A politics that works never stops listening
Politics doesn’t happen every four years – it is the everyday process of shaping the conditions in which we live our lives. This means that one of the central tasks of a politics that works is to forge a new relationship between citizens and the institutions that we use to govern our societies.
For BComú, the everyday basis of politics means citizens and civil society organisations directly shaping the strategic plan of their city. It means not just consultation, but active empowerment in helping move citizens from being ‘recipients’ of a politics that is done to them, to active political agents that shape the every-day life of their city.
In the first months of occupying the institutions, BComú introduced an open-source platform, Decidim Barcelona, for citizens to co-create the municipal action plan for the city. Over 10,000 proposals were registered by the site’s 25,000 registered users. While that’s a small share of the city’s population, the online process was complemented by over 400 in-person meetings.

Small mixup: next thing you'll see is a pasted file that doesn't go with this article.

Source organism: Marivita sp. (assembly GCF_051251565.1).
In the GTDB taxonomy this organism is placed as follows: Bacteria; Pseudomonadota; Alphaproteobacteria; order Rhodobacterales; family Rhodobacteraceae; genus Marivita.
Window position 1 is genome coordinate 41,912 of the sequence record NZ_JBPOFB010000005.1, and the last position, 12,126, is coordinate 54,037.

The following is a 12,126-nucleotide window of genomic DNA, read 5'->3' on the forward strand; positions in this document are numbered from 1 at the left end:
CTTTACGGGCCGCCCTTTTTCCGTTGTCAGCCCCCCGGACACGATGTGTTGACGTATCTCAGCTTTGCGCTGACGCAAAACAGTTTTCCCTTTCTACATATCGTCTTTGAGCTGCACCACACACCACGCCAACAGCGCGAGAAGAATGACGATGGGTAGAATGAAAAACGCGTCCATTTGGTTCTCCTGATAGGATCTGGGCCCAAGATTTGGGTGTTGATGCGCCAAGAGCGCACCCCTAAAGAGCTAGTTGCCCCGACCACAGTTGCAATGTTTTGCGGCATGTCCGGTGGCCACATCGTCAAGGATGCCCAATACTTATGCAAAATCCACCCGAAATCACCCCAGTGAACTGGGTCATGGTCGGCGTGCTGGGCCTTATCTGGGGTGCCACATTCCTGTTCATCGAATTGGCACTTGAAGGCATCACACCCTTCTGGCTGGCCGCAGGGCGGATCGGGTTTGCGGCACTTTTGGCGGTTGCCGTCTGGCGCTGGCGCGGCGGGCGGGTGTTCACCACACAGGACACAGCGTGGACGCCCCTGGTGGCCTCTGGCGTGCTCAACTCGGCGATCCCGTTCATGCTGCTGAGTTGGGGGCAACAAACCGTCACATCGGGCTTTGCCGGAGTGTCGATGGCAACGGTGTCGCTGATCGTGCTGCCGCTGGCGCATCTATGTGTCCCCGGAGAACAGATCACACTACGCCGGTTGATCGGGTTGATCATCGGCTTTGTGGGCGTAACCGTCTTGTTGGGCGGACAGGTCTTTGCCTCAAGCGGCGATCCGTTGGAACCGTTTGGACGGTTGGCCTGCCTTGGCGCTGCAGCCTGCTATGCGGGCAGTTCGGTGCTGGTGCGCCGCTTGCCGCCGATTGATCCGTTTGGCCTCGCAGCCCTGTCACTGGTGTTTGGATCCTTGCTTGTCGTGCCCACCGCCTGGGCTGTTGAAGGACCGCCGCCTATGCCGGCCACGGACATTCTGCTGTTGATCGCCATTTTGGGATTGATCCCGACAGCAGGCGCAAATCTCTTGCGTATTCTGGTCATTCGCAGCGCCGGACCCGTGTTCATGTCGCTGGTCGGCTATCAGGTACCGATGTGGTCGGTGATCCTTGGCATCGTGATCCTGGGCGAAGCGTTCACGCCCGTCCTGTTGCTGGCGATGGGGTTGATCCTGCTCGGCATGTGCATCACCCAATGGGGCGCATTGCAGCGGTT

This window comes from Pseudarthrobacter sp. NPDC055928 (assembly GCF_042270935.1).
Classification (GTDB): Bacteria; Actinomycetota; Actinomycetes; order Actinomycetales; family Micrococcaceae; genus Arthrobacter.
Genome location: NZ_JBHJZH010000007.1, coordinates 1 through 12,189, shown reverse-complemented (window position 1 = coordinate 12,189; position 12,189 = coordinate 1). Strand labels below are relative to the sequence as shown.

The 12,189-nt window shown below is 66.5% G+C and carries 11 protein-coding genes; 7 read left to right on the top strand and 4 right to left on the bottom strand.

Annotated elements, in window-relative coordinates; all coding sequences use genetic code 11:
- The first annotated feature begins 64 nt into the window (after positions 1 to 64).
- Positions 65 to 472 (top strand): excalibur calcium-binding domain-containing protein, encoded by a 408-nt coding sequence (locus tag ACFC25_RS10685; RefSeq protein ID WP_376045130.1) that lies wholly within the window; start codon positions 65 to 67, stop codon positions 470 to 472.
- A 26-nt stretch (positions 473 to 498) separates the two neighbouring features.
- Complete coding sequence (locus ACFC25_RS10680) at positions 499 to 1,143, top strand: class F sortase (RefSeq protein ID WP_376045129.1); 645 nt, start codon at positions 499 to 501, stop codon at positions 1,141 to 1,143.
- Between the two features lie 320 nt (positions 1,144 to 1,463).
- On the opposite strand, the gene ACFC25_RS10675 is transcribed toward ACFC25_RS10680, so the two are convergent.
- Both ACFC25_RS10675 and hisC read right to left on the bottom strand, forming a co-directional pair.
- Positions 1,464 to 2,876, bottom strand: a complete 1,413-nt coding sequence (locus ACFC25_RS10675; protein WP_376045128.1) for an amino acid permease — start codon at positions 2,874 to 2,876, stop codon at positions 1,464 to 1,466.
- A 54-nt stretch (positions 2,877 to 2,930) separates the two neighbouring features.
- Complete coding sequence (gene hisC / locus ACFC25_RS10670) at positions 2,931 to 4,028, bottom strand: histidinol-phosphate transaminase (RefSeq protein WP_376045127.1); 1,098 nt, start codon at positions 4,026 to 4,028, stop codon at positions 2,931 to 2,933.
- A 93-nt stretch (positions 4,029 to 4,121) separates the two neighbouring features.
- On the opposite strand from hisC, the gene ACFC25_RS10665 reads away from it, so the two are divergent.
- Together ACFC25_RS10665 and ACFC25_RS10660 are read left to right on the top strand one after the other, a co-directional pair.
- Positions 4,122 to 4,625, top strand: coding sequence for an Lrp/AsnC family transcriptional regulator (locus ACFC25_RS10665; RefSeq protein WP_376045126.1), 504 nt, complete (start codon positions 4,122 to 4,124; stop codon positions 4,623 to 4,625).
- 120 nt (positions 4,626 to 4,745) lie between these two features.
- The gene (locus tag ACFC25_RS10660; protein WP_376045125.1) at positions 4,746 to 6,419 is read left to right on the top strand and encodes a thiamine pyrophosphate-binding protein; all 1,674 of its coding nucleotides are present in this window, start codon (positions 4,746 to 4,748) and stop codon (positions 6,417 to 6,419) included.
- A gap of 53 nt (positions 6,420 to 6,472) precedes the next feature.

The Decidim platform is now being adapted to run participatory budgetary pilot-schemes in two districts, as well as being used in the ongoing development of new infrastructure, pedestrianisation and transport schemes. Meanwhile, the municipal Department of Participation is undertaking a systematic rethinking of the ‘meaning’ of participation, looking to move away from meaningless ‘consultations’ and towards methods for active empowerment.
This is an imperfect process – and BComú have got things wrong at times, such as the failure to properly engage when introducing a SuperBlock in the Poblenou district – but the principle is simple. To govern well, you must create new processes for obeying citizens’ demands...
Politics does not have to be the preserve of rich old white men